Usually, the first step after purchasing an expensive bit of portable consumer electronics (apart from turning it on and going “woo”, of course) is to find some sort of case to put it in. Ordinarily this is the point where I just cram my new purchase into a sock with a resigned sigh and have done with it, but Valve has you covered as far as Steam Deck goes, and has offered a look at the cute little carry case all units of its handheld gaming PC will ship with. And also its box.
We’ve already seen a fair amount of Steam Deck in the run up to its release – including a peek at its innards and the categorisation system Valve is employing so purchasers know exactly what is and isn’t compatible with their new device on Steam – but the company’s latest update is all about what’s on the outside. Specifically, the various bits of packaging Steam Deck will come in.
First, there’s the cardboard box itself, a snug bit of packaging that keeps unused space to a minimum. Open it up and you’ll find a (probably not exhaustive) list – written in a multitude of languages – of suggested places you might wish to use your new device, including garden, ferris wheel, patio, train, couch, tent, test chamber, submarine, and toilet.
Then, once you’ve removed the bit of paper explaining how to plug your Steam Deck in and turn it on, you’ll spy the supplied power adapter – complete with companion cube cameo – and come eye-to-plastic-lump with the handheld itself. Or at least the sleeve it’s wrapped in.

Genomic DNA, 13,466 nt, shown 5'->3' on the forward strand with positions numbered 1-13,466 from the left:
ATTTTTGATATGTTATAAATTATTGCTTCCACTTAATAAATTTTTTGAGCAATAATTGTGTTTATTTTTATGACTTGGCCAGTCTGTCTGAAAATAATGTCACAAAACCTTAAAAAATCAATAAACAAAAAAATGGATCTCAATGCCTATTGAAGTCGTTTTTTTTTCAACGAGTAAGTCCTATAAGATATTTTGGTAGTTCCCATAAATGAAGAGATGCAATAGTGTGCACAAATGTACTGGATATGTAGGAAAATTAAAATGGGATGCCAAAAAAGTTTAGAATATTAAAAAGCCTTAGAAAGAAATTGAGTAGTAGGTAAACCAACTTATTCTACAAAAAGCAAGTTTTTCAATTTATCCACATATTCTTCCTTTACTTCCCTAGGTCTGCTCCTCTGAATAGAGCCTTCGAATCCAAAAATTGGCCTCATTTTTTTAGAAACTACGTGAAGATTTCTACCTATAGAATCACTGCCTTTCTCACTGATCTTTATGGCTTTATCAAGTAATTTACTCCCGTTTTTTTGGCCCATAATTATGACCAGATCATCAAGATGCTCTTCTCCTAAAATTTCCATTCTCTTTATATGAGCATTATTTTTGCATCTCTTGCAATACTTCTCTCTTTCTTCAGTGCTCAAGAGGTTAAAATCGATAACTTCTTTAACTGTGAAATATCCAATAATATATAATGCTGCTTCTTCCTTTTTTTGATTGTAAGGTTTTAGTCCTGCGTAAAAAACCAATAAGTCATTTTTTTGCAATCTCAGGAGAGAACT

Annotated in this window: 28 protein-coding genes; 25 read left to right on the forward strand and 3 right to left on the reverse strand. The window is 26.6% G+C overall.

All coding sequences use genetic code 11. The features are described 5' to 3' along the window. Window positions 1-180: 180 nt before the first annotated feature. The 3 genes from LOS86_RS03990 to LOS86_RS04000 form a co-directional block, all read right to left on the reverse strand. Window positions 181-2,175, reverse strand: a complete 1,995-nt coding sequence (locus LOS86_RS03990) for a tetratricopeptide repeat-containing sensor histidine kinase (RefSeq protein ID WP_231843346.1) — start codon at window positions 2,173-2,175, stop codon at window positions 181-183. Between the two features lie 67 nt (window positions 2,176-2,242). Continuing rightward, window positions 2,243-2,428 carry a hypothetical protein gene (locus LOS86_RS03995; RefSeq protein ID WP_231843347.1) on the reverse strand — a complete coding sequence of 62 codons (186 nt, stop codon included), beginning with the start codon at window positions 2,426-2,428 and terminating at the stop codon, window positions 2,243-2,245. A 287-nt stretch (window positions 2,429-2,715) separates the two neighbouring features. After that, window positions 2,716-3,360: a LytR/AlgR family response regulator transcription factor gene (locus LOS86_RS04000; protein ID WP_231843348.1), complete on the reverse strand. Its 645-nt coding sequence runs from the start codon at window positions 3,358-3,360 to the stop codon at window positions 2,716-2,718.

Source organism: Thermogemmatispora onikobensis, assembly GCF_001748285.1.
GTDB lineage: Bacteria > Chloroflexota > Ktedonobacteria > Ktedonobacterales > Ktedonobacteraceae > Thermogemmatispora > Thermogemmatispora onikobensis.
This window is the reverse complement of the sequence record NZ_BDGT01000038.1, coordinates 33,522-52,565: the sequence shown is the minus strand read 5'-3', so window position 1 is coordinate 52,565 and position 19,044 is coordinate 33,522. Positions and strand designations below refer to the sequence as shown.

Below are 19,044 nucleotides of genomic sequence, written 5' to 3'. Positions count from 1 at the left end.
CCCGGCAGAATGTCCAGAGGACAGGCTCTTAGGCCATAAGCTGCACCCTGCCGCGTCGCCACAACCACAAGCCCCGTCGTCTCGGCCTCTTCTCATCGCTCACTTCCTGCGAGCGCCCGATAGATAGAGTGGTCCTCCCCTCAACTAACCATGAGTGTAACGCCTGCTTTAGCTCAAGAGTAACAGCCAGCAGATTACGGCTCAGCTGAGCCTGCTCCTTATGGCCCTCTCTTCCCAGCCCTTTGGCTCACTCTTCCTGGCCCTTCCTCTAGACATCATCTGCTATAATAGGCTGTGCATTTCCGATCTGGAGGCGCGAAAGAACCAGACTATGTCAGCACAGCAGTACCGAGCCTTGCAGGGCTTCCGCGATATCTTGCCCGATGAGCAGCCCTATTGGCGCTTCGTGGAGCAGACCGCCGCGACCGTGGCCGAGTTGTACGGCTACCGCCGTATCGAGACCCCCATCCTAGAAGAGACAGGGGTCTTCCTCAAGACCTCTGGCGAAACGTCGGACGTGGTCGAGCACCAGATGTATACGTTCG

Hurl all that out the window (actually, probably don’t) and you’ll be greeted by Steam Deck’s curvaceous carry case, included with every purchase. It’s pretty stylish in its own understated way – certainly full marks for the tastefully minimalist branding – with innards carefully molded to Steam Deck’s form factor, snugly holding it all in place.
According to Valve, the unit shown in its post is actually a design validation manufacturing build of Steam Deck, which will be used for additional testing and to send out as developer kits. “DV is the final prototype build before production,” Valve explains, “and it includes improvements from the EV2 build. After this build, there will be additional minor changes in the final product.”
The packaging, however, should be more or less as it will appear when customers start to receive there units in February next year. That release date is a little later than originally planned of course, with Valve ultimately opting to delay Steam Deck’s 2021 launch into next year as a result of “material shortages”.
“While we did our best to account for the global supply chain issues (by which we mean we factored in extra time to account for these risks and worked with multiple component vendors),” Valve explained at the time, “our manufacturing plans were still impacted.” It’s now aiming to send order invitations out by February 2022, and will “make every effort to convert all reservations to orders but [is] not able to guarantee availability.”